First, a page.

State Fair (1945): Fox Remake of the 1933 Hit, Starring Jeanne Crain

In 1945, Fox made a musical version of its 1933 hit State Fair, with Charles Winninger and Fay Bainter in the parts that were originated by Will Rogers and Louise Dresser, then at the height of their popularity.

One of the last truly family entertainments, the story of the Frake family, going to the fair was again remade in 1962, under the helm of Jose Ferrer.

In this film, to appeal to younger audiences, the roles of the elderly couple were scaled down, and instead the stories of the young couples (Jeanne Crain, Dana Andrews, Dick Haymes, and Vivian Blaine) were elevated.

The musical movie was nominated for two Oscars, winning the Song Oscar for “It Might As Well Be Spring,” with music by Richard Rodgers and lyrics by Oscar Hammerstein II. The other Oscar nomination was for the Scoring of a Musical Picture to Charles Henderson and Alfred Newman; the scoring award that year went to Georgie Stoll for the Gene Kelly vehicle, “Anchors Aweigh.”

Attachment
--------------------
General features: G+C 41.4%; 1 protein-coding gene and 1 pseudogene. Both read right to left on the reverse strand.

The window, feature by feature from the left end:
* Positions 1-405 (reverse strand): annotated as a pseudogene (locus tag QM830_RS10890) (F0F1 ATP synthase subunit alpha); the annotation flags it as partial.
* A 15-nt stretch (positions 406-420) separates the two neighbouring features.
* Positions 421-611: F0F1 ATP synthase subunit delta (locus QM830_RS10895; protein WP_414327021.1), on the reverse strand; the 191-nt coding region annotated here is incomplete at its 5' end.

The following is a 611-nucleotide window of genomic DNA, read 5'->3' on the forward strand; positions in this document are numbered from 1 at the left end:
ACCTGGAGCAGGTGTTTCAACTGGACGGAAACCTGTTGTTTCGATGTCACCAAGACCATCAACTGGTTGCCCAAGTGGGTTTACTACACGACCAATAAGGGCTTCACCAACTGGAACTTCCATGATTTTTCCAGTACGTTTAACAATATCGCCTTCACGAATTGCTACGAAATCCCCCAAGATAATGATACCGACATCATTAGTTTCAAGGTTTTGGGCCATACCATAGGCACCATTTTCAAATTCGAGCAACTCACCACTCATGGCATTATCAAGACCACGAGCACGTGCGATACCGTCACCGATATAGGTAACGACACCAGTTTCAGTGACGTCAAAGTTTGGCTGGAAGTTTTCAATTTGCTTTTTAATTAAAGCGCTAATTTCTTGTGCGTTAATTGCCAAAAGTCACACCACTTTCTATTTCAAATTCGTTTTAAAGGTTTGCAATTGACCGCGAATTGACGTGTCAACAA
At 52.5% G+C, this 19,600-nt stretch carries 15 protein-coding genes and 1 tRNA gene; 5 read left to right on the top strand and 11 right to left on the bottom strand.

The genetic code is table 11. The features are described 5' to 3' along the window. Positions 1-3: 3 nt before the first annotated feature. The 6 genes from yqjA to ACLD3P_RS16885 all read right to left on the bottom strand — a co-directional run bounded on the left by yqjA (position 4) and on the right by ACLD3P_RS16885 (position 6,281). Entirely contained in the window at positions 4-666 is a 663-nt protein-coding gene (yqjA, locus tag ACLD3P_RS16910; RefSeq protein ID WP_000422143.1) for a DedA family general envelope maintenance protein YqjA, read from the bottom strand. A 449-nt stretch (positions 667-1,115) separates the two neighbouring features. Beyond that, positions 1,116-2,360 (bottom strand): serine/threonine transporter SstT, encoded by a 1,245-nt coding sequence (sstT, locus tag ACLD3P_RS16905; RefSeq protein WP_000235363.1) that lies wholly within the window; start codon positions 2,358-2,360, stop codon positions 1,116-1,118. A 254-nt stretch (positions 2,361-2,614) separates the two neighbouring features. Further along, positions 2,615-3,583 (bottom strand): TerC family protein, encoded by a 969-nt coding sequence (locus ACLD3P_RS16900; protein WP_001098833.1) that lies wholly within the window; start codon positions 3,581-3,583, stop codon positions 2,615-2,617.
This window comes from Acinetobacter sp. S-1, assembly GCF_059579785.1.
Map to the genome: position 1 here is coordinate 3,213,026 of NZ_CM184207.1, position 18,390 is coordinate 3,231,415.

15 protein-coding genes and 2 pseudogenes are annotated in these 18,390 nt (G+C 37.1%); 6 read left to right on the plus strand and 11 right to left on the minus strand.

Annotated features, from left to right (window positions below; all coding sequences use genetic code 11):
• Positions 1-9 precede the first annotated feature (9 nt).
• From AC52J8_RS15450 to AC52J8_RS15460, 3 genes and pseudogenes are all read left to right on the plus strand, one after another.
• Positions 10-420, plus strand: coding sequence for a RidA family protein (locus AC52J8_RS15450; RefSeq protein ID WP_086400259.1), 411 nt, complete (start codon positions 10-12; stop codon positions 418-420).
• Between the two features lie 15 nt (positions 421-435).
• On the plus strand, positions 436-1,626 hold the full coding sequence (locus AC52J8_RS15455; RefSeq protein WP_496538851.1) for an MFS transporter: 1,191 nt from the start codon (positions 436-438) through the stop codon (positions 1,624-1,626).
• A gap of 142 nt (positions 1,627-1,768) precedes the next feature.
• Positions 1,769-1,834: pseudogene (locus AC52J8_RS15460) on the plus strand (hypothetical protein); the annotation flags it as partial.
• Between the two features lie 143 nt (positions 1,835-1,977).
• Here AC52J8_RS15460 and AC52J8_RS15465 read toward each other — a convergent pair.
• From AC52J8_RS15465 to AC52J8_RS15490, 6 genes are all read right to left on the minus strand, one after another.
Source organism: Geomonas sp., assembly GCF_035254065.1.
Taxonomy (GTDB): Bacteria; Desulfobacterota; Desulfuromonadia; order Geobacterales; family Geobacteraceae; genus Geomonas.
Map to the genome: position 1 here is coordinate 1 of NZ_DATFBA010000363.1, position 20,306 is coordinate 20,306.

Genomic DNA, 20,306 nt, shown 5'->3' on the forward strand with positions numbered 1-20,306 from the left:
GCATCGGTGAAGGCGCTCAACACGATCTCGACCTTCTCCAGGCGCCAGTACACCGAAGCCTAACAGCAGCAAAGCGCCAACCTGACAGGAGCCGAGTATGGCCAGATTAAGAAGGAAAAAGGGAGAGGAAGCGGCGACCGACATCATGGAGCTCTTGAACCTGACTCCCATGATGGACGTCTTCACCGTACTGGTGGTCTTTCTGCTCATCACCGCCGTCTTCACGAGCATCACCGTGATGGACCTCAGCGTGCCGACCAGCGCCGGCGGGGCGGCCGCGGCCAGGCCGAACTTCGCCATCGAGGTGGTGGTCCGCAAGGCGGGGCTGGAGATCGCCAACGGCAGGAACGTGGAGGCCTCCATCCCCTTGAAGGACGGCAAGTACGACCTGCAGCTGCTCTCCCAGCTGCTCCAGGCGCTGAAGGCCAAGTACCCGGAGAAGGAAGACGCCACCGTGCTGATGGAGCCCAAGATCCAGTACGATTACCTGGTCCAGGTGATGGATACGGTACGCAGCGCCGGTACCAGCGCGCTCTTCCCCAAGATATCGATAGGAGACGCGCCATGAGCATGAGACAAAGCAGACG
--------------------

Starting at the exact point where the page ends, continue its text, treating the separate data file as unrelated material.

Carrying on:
It’s hard to believe but this was the only nomination of Rodgers, who also did the screenplay for “State Fair,” based on the first film’s adaptation by Paul Green and Sonya Levien, which itself was based on Phil Stong’s popular book. In contrast, Hammerstein had already won Oscars for the Song “The Last Time I Saw Paris,” in “Lady Be Good,” and he was also nominated for other songs.

Future Rodgers and Hammerstein’s collaborations included “Oklahoma! (1955), “Carousel” (1956), “South Pacific” (1957), and, of course, “The Sound of Music,” which swept the 1965 Oscars.

With the exception of the songs, the 1945 version is a weak musical, due to Walter Lang’s pedestrian direction and Crain’s pale performance, though this is the movie that made Crain a star. She would receive an Oscar nomination for a better role in Elia Kazan’s “Pinky,” in 1949. As was the norm at the time, Crain’s singing was dubbed by Louanne Hogan.